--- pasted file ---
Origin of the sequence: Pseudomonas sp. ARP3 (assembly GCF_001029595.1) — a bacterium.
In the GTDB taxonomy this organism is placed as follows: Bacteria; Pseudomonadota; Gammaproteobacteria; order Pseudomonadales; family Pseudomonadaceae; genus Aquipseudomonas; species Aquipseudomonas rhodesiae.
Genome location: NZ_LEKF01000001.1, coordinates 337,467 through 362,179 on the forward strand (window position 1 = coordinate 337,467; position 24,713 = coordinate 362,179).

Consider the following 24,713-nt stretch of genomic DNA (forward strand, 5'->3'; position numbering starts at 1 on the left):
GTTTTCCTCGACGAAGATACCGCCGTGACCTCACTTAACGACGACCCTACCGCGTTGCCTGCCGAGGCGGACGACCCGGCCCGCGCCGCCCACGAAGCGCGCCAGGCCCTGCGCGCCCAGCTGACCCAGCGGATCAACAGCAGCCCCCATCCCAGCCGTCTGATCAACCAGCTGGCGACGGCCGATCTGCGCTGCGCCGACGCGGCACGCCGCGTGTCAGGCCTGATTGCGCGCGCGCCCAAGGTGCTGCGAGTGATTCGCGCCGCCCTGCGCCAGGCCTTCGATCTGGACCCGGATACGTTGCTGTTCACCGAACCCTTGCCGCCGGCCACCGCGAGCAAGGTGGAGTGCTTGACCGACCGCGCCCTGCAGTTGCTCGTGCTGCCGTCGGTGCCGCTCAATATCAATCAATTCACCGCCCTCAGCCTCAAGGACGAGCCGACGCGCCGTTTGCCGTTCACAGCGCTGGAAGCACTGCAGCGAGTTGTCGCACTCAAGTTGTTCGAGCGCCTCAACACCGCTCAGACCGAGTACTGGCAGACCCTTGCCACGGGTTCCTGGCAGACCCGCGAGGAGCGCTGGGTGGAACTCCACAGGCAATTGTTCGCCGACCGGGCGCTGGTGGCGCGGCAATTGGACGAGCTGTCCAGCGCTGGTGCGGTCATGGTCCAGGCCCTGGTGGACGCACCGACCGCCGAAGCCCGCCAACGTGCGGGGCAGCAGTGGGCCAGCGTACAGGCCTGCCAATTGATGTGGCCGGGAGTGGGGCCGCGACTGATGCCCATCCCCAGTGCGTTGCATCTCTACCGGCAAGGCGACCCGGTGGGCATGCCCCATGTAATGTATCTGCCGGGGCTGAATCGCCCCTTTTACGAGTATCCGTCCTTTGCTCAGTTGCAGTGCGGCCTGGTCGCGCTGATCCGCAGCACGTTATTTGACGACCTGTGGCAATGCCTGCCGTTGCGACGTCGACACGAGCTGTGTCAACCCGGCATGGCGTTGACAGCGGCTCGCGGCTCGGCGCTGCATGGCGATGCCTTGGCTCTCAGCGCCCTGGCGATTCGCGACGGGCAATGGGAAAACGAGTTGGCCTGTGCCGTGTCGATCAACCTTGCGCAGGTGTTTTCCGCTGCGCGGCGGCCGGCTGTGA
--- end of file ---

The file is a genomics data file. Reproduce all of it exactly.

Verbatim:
Origin of the sequence: Pseudomonas sp. ARP3 (assembly GCF_001029595.1) — a bacterium.
In the GTDB taxonomy this organism is placed as follows: Bacteria; Pseudomonadota; Gammaproteobacteria; order Pseudomonadales; family Pseudomonadaceae; genus Aquipseudomonas; species Aquipseudomonas rhodesiae.
Genome location: NZ_LEKF01000001.1, coordinates 337,467 through 362,179 on the forward strand (window position 1 = coordinate 337,467; position 24,713 = coordinate 362,179).

Consider the following 24,713-nt stretch of genomic DNA (forward strand, 5'->3'; position numbering starts at 1 on the left):
GTTTTCCTCGACGAAGATACCGCCGTGACCTCACTTAACGACGACCCTACCGCGTTGCCTGCCGAGGCGGACGACCCGGCCCGCGCCGCCCACGAAGCGCGCCAGGCCCTGCGCGCCCAGCTGACCCAGCGGATCAACAGCAGCCCCCATCCCAGCCGTCTGATCAACCAGCTGGCGACGGCCGATCTGCGCTGCGCCGACGCGGCACGCCGCGTGTCAGGCCTGATTGCGCGCGCGCCCAAGGTGCTGCGAGTGATTCGCGCCGCCCTGCGCCAGGCCTTCGATCTGGACCCGGATACGTTGCTGTTCACCGAACCCTTGCCGCCGGCCACCGCGAGCAAGGTGGAGTGCTTGACCGACCGCGCCCTGCAGTTGCTCGTGCTGCCGTCGGTGCCGCTCAATATCAATCAATTCACCGCCCTCAGCCTCAAGGACGAGCCGACGCGCCGTTTGCCGTTCACAGCGCTGGAAGCACTGCAGCGAGTTGTCGCACTCAAGTTGTTCGAGCGCCTCAACACCGCTCAGACCGAGTACTGGCAGACCCTTGCCACGGGTTCCTGGCAGACCCGCGAGGAGCGCTGGGTGGAACTCCACAGGCAATTGTTCGCCGACCGGGCGCTGGTGGCGCGGCAATTGGACGAGCTGTCCAGCGCTGGTGCGGTCATGGTCCAGGCCCTGGTGGACGCACCGACCGCCGAAGCCCGCCAACGTGCGGGGCAGCAGTGGGCCAGCGTACAGGCCTGCCAATTGATGTGGCCGGGAGTGGGGCCGCGACTGATGCCCATCCCCAGTGCGTTGCATCTCTACCGGCAAGGCGACCCGGTGGGCATGCCCCATGTAATGTATCTGCCGGGGCTGAATCGCCCCTTTTACGAGTATCCGTCCTTTGCTCAGTTGCAGTGCGGCCTGGTCGCGCTGATCCGCAGCACGTTATTTGACGACCTGTGGCAATGCCTGCCGTTGCGACGTCGACACGAGCTGTGTCAACCCGGCATGGCGTTGACAGCGGCTCGCGGCTCGGCGCTGCATGGCGATGCCTTGGCTCTCAGCGCCCTGGCGATTCGCGACGGGCAATGGGAAAACGAGTTGGCCTGTGCCGTGTCGATCAACCTTGCGCAGGTGTTTTCCGCTGCGCGGCGGCCGGCTGTGA